Energy is our ticket to economic prosperity
Energy is our ticket to economic prosperity
By Matthew M. Carter II, J.D., Ph.D.
Before going to law school, I was a financial consultant for Merrill Lynch. Afterwards, I practiced law, worked many years in the Florida Legislature, then served as Chairman of the Florida Public Service Commission, responsible for energy, telecommunications and water regulation. During this time, I also served as a bi-vocational pastor for many years before retiring and becoming a Christian evangelist and author.
The primary focus of my book, The 90% Rule, is to provide people with a biblical method for debt reduction and wealth accumulation. It is based on biblical principles and sound financial practices. I am committed to providing much needed information to help folks improve their standard of living. Jesus came that we may live an abundant life (John 10:10).
In order to get out of debt and to obtain prosperity, you first need a source of income. The universal way to earn income is with a job and most people would be honored to have a job, particularly a decent well-paying job. Great things are possible when people are gainfully employed. In the Bible, Nehemiah rallied the people to greatness. So built we the wall; and all the wall was joined together unto the half thereof: for the people had a mind to work (Nehemiah 4:6). Not only did the Children of Israel rebuild the wall to Jerusalem, they rebuilt the unity of a people, restored worship in the sacred places and gave purpose to the lives of all the people.
Today, I want to share insights on an issue that has been debated in Washington for many years – Energy. Just as any other issue, many Americans are eager to weigh in on the national energy conversation. Our citizens have the potential to be a deciding factor in our nation’s energy future. Florida in particular faces unique energy challenges because of our dynamic climate. In fact, 54 percent of electricity consumed by Floridians comes from natural gas, which is quickly becoming the highest residential electricity demand in this country.
The volatility of Florida’s climate creates energy challenges year round, especially during winter months when balmy 75- degree days can be followed by freezing 30-degree nights. These extreme temperature swings cause Florida residents to use more energy, mainly in the form of heating and air conditioning. And in the summer, Floridians struggle to cool their homes as sweltering temperatures can extend into the fall.
It’s likely that the first thing you do in the morning is turn on a light switch, but energy is not at the forefront of everyone’s mind. Sure, we have all seen television ads and public service announcements explaining the impact of our actions on energy and our environment, but to truly have an impact on our energy future, we have to get involved. Most Americans are fully aware of the need to conserve energy and develop sustainable energy solutions, but what most people do not know is that addressing energy is an essential piece of our nation’s economic recovery. In Florida, the oil and natural gas industry supports more than 230,000 jobs, with an average annual salary of $61,388. Together, the oil and natural gas industry sectors contribute more than $18 billion to Florida’s economy alone.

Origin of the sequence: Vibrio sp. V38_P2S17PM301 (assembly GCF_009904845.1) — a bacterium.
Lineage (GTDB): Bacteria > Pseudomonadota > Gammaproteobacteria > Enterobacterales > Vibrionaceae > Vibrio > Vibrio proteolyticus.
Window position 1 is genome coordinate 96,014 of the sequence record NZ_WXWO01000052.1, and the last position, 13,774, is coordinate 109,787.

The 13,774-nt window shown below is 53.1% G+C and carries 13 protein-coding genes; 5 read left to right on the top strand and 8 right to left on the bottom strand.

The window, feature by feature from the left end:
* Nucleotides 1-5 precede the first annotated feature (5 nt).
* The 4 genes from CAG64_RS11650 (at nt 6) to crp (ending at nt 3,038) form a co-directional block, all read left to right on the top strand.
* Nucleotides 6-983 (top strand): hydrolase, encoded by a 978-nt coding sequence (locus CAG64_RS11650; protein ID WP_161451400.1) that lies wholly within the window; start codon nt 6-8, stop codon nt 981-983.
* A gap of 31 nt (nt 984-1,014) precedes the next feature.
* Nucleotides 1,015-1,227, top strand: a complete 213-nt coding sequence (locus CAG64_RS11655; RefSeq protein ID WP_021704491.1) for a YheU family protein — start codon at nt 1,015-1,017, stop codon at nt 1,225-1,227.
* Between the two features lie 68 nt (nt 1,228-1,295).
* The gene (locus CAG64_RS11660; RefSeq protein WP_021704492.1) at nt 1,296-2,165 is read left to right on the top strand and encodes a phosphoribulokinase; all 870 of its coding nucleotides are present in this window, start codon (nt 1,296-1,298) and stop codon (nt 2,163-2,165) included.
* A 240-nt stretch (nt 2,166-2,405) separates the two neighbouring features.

In addition to increasing Florida’s economy monetarily, sensible energy development could also mean substantial increases in job growth – more than 84,000 additional jobs by 2015, and more than 131,000 additional jobs by 2030. This would mean an average of $1.3 billion new, additional revenue coming into Florida every year through 2030. This is enough money to cover three quarters of our state’s general contribution fund to every public university per year, without the need for taxpayer dollars.
Oil and natural gas industries are fueled by those in the engineering sector: electrical, civil, chemical, mechanical and petroleum engineers, as well as engineering managers. These jobs offer immense security to college students going into those fields. Not only do students generally have the security of a job waiting for them when they graduate, they also have a high starting salary. Developing energy careers is vital in today’s workforce as an increasing number of college students struggle to find work after graduation.
Floridians’ voices are being heard, and each day, more communities are sharing their thoughts on energy through Florida’s Energy Forum. The forum is a non-partisan group of Florida residents, veterans, and local community members who share a common concern about our state and nation’s energy future. The forum’s goals are to achieve energy security for our country and to hold our elected officials more accountable in shaping energy policy.
To sustain and grow our economy, and meet the demands of an expanding population, the Energy Information Administration projects the US will need more than 10 percent additional energy by 2035. We can reach these goals and make America the independent, self-sustainable country we know it can be, and the effort starts with you. We have a duty to hold our elected officials accountable, and ensure they are shaping policies that will benefit Florida’s citizens. Time and again, taxpayers end up footing the bill for politicians not doing enough to produce sound energy policies: whether it’s our electric bill, our water bill, or emptying our wallets every time we visit the gas station. Everyone has a role in shaping our energy future, and it’s up to us to become involved and make this change happen. Together, we can get this work done!